Here, you will find the trailhead for the Doane Valley Nature Trail on the edge of the parking lot near the restroom and the pond.  The Nature Trail plunges almost immediately into a dense, cool forest through which runs Doane Creek. The reliable presence of water along the creek supports the most beautiful and varied portion of Palomar’s forest. Along this watercourse, you’ll walk beneath towering firs, cedars, alders, and more enormous black oaks. Dense patches of berries cluster around dogwoods and box elder trees, while the spring-fed creek trickles merrily along. While some people like to compare this area to the Sierras, I actually find it more reminiscent of Big Basin State Park north of Santa Cruz, which protects a lush old-growth redwood forest. There are no redwoods here, but the cool, damp environs are nevertheless evocative.

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Veer left onto the Weir Trail and continue on as the forest transitions into slightly drier land, upon which towering ponderosa pines emerge. The view to your right opens up to Lower Doane Valley, a grassy meadow fringed with tall pines that recalls the meadows in Yosemite Valley without the towering granite walls. This is where you’re most likely to see wildlife, especially if you’re here early in the morning or late in the afternoon. Walking this segment, I once saw a herd of about 30 deer grazing here after a rain storm. Soon, you’ll re-enter the burn zone as you near the weir. The weir is an old stone gauging station erected to determine whether electricity could be produced from Pauma Creek. The attempt came to nothing, but the structure remains, creating a lovely pastoral scene. This is also a great place to soak your feet and enjoy a picnic at the halfway point of this hike.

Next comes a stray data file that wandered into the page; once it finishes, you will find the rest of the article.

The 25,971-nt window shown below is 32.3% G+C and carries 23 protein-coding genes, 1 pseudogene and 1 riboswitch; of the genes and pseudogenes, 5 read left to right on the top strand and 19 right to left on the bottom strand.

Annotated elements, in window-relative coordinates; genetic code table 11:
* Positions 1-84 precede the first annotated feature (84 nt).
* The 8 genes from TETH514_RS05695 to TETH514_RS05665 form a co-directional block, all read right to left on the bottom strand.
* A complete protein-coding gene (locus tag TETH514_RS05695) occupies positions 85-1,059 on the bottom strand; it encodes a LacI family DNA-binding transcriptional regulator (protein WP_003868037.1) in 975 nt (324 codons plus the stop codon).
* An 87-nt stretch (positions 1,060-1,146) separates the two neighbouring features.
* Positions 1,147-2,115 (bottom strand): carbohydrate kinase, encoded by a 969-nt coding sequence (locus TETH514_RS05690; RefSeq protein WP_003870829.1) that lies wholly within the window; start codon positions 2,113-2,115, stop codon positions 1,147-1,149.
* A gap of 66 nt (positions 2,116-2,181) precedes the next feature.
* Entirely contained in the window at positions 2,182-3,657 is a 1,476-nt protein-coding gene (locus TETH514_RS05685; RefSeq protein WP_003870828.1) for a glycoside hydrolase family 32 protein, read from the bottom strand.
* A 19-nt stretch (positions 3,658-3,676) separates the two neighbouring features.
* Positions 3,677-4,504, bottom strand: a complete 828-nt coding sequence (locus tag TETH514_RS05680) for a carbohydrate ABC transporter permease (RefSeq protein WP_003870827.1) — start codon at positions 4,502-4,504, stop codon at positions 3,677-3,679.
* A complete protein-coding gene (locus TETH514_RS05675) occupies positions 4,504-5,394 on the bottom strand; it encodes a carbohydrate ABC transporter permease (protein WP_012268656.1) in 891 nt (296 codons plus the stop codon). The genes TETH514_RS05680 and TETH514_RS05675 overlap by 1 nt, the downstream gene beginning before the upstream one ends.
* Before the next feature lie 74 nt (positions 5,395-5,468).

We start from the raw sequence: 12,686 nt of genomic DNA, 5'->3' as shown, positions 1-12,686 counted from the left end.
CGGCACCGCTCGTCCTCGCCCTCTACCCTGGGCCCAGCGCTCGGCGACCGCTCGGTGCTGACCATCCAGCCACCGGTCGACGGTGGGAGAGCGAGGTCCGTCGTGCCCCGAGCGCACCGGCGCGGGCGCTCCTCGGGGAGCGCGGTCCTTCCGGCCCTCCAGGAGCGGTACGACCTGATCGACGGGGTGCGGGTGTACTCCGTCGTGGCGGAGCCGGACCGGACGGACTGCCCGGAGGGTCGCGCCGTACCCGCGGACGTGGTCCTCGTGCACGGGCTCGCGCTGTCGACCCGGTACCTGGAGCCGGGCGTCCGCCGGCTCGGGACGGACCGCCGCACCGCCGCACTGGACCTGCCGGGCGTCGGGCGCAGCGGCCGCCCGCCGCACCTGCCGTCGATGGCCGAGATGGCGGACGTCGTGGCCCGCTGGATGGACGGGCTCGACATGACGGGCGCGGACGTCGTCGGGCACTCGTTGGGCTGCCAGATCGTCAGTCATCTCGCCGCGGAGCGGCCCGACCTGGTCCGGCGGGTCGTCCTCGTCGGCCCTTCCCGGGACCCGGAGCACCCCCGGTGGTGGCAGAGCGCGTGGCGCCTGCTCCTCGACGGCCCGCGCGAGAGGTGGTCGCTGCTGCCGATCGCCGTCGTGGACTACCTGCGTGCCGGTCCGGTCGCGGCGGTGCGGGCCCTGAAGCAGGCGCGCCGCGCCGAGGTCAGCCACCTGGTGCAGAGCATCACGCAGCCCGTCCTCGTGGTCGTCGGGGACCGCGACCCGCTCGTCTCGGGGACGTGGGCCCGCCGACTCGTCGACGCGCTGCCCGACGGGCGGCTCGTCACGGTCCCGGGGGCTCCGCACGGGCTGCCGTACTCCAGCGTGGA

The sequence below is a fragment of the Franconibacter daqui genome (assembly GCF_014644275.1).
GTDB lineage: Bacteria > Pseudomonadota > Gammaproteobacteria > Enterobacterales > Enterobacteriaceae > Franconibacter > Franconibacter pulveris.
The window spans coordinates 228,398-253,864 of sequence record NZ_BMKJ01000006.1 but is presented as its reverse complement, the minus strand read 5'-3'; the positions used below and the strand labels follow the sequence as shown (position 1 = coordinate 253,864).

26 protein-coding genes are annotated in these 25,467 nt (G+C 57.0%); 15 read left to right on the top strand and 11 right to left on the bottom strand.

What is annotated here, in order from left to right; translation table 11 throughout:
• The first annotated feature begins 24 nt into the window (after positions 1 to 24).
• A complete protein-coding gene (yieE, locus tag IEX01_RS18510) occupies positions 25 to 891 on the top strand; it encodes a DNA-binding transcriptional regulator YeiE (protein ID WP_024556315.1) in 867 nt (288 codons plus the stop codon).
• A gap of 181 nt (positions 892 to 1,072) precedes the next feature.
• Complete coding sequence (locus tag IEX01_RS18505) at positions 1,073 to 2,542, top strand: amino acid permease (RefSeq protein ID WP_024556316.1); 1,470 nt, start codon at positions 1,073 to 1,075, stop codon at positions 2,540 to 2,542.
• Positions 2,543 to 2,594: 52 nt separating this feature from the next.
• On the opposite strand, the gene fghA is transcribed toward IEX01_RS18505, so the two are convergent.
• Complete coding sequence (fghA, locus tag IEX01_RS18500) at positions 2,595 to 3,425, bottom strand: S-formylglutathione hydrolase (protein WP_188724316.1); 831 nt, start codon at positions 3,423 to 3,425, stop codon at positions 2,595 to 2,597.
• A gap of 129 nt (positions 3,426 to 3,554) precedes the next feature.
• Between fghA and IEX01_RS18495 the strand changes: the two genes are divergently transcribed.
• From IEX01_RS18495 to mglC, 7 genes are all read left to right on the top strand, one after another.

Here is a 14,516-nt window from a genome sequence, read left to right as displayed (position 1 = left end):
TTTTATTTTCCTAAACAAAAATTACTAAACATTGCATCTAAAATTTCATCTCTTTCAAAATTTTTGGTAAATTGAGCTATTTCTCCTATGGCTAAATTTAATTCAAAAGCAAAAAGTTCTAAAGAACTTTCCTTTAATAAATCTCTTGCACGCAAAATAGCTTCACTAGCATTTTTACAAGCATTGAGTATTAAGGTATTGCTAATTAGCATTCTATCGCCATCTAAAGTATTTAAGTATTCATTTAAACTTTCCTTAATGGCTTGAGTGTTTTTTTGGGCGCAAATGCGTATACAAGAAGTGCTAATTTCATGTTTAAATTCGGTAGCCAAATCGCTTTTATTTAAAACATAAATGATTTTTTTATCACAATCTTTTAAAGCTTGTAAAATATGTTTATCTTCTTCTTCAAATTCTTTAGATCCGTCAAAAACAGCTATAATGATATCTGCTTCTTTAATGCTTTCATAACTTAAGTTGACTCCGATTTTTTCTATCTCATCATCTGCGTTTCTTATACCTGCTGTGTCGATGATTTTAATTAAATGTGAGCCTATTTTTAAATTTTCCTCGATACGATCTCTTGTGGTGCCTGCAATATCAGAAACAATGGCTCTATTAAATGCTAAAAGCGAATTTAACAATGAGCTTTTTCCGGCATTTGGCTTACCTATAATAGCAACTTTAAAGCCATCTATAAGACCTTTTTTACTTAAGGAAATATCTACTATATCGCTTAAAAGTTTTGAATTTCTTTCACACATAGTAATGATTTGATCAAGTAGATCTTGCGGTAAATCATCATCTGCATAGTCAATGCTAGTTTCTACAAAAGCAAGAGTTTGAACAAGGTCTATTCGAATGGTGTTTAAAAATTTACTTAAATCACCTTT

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Leaving the weir, backtrack to a trail indicating French Valley. Follow this trail north across the meadow past a grove of the largest pines in the park. One of these trees splits into two about halfway up and stands over 100’ tall, which is a height rarely attained by San Diego conifers. The trail to French Valley passes through more grassy meadow studded with pine trees before dead-ending at a sign indicating a re-vegetation project. Tempting as it might be to continue, there’s not much more to see past this as the trail eventually disappears into an area closed to restoration.